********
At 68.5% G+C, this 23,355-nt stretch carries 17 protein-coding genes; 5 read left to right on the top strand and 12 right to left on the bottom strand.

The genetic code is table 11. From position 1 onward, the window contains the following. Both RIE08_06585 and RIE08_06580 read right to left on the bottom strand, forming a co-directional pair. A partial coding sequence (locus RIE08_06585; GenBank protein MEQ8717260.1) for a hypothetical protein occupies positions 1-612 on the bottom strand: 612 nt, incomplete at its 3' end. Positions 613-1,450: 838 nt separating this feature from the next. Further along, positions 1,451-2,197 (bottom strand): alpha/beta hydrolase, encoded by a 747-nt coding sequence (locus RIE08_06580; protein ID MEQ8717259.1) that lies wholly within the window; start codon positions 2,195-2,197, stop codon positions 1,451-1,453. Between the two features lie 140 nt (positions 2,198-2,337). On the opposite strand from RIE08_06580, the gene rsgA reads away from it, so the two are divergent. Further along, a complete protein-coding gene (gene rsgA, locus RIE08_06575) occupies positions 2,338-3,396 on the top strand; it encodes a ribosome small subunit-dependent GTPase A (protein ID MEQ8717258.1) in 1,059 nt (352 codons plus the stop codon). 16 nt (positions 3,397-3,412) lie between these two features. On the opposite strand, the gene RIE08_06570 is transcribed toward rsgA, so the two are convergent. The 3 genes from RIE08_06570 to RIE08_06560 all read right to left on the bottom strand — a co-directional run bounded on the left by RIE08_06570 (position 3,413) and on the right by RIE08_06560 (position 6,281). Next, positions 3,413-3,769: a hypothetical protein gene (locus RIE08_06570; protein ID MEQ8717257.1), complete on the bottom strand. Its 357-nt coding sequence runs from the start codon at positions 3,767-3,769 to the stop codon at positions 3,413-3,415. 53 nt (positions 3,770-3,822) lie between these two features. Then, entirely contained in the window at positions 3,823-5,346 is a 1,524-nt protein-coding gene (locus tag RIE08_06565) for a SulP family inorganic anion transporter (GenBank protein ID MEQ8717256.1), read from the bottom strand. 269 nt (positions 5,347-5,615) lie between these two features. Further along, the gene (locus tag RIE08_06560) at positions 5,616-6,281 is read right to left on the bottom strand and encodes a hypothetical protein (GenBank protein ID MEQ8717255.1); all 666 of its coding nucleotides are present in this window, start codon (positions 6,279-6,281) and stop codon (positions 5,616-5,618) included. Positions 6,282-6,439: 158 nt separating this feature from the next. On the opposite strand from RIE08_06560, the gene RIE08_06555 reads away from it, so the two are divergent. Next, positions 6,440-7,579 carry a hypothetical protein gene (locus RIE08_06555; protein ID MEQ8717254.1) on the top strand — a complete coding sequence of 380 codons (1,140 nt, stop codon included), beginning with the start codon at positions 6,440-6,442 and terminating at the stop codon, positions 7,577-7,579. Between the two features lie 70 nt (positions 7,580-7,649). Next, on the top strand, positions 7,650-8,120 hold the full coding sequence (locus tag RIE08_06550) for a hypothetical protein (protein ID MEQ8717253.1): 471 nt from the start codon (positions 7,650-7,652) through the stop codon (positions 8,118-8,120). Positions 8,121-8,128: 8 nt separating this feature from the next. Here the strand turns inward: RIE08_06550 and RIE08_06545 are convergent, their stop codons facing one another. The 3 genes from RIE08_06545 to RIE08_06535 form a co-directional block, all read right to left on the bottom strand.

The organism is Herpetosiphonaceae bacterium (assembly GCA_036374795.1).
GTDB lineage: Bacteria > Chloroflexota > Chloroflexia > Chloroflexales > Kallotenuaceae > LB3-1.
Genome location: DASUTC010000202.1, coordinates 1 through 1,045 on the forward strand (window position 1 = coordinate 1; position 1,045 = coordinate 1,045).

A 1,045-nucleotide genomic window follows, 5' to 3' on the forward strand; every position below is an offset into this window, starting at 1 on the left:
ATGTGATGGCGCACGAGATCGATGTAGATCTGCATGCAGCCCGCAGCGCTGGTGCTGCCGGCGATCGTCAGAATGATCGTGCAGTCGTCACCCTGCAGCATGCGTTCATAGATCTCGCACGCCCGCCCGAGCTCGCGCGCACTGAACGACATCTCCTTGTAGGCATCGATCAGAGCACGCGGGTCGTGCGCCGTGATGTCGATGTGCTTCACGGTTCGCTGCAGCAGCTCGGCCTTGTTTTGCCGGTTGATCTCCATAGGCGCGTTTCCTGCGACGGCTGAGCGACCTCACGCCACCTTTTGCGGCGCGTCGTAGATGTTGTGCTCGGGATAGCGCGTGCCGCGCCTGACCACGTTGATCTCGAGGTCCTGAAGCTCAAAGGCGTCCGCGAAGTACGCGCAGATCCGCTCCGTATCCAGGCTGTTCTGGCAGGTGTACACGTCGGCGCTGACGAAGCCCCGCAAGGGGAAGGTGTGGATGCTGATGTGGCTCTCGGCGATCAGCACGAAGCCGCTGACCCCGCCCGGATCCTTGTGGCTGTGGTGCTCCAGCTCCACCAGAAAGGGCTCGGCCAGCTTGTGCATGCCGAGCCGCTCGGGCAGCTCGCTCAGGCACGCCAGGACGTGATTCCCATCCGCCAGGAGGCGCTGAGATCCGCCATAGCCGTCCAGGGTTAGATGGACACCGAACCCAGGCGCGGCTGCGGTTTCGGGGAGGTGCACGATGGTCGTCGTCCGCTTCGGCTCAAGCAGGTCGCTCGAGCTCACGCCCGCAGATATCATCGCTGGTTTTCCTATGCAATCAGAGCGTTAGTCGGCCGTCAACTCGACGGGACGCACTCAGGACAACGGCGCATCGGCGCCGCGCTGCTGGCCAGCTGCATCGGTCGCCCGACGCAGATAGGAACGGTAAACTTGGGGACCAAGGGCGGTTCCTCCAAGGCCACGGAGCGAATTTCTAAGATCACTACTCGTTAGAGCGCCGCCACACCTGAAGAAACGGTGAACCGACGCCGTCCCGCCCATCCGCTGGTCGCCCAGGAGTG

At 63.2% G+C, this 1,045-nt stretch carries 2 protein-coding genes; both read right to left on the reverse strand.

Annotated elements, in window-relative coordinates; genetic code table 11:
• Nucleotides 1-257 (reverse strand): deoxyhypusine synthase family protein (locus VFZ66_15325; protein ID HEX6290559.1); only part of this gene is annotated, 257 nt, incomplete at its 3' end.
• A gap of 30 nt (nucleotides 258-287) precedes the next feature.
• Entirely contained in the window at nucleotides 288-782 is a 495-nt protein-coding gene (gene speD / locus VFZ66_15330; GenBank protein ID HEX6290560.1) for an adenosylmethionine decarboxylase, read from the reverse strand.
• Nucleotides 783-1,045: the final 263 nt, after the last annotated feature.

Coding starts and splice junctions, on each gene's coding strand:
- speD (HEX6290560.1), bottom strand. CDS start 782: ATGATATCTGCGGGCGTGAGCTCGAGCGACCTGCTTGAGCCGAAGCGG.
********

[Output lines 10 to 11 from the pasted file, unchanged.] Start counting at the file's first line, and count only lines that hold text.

• Nucleotides 1-257 (reverse strand): deoxyhypusine synthase family protein (locus VFZ66_15325; protein ID HEX6290559.1); only part of this gene is annotated, 257 nt, incomplete at its 3' end.
• A gap of 30 nt (nucleotides 258-287) precedes the next feature.